All eyes will be on the organization of petroleum exporting countries (Opec) when it meets in Vienna on Friday to decide whether to increase, decrease or hold its output target from its current level.
Why is it interesting?
A glut in the global supply of oil pushes prices as low as $45 per barrel in mid-January, down from last year's peak of about $116 last June - and prices are currently hovering at around $65 per barrel.
Opec typically controls global oil prices by increasing or decreasing production in response to which direction they're heading in. Or at least that's what they used to ...
What did Opec do last time?
At their last meeting in November Opec countries decided to hold production at around 30m barrels per day. Analysts have since speculated that this is part of a strategy to reduce the profitability of the US shale gas industry - consequently curtailing the growth of it.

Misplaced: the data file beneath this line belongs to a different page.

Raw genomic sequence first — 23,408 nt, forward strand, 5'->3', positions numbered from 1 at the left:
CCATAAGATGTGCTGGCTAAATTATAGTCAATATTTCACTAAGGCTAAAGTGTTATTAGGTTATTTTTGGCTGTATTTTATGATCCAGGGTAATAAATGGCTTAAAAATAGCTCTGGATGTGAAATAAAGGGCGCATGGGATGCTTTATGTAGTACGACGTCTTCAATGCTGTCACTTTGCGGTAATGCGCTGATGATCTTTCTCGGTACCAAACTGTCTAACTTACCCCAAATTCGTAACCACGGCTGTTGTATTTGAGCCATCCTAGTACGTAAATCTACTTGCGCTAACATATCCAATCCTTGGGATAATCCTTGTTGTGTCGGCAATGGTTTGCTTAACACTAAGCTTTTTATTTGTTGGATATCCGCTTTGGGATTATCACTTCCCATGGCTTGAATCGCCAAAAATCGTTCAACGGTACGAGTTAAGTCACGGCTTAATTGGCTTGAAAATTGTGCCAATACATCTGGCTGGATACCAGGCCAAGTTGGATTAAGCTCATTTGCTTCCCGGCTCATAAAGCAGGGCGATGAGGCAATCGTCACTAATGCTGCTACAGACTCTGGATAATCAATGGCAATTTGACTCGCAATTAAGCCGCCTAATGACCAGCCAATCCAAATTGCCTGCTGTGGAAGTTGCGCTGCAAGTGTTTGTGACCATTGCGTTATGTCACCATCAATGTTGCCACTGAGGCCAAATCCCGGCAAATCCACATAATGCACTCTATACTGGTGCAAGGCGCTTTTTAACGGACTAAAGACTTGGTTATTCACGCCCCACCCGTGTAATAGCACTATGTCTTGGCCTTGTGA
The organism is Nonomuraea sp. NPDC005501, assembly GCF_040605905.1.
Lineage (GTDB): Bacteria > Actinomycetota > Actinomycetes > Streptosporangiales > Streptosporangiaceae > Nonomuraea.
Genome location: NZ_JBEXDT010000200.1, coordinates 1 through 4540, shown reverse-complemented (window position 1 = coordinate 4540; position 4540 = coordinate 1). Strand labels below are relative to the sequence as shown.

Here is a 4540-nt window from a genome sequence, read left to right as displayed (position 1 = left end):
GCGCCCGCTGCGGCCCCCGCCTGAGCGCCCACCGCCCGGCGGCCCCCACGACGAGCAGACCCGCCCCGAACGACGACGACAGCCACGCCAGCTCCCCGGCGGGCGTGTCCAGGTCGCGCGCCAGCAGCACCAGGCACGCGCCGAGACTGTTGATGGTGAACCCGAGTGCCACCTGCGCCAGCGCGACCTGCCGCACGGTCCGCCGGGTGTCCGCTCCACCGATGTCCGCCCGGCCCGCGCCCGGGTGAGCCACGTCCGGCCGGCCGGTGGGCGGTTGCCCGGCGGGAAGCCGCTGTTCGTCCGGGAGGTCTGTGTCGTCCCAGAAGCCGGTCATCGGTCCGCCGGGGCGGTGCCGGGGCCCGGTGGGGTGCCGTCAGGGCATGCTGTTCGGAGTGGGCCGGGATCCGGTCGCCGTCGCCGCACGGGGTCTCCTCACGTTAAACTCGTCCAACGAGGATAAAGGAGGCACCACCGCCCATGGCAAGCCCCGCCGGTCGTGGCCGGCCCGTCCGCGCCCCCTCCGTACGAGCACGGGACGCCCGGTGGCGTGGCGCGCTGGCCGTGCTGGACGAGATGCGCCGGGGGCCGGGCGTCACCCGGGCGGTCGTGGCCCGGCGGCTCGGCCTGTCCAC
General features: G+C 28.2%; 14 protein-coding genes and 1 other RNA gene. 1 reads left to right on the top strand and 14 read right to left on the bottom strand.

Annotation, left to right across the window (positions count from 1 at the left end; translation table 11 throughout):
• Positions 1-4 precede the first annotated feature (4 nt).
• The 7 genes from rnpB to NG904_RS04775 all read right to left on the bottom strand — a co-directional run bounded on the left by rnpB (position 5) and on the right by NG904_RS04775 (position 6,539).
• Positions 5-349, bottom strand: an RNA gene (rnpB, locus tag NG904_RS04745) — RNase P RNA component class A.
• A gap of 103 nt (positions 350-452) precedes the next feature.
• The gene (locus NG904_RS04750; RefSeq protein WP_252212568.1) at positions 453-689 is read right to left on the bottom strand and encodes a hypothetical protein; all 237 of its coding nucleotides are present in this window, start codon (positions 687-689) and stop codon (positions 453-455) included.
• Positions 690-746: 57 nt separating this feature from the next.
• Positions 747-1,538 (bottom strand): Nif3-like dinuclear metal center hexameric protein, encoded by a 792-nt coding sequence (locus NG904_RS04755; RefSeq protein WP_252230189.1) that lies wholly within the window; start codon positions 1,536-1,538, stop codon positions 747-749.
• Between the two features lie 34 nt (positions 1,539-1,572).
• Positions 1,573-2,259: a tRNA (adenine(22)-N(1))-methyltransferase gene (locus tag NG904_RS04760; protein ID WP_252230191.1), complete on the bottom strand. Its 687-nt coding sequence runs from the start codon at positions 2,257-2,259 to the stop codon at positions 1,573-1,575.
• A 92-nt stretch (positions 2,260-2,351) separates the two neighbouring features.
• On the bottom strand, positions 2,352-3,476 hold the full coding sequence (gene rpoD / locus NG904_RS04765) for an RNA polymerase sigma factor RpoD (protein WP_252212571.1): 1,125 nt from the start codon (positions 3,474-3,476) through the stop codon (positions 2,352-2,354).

And what will it do this time?
A senior Opec delegate told Reuters they expect no change in policy when the organisation meets on Friday, saying that the global oil markets were in good shape, and prices are expected to increase from current levels.
However everyone isn't entirely convinced, and analysts at both Morgan Stanley and Petromatrix have said that they think the cartel could actually lift its production targets.
Are there any other factors to watch?
Opec has previously said it won't cut oil production without co-operation from big producers like Russia. Russia has signaled it has no intention of doing this nevertheless it is sending its energy minister to Vienna.
There could also be talk of Iran's possible return to global oil markets. Analysts have said they expect Iran to ramp up production if it agrees a deal with world powers over its nuclear programme - further weighing on prices.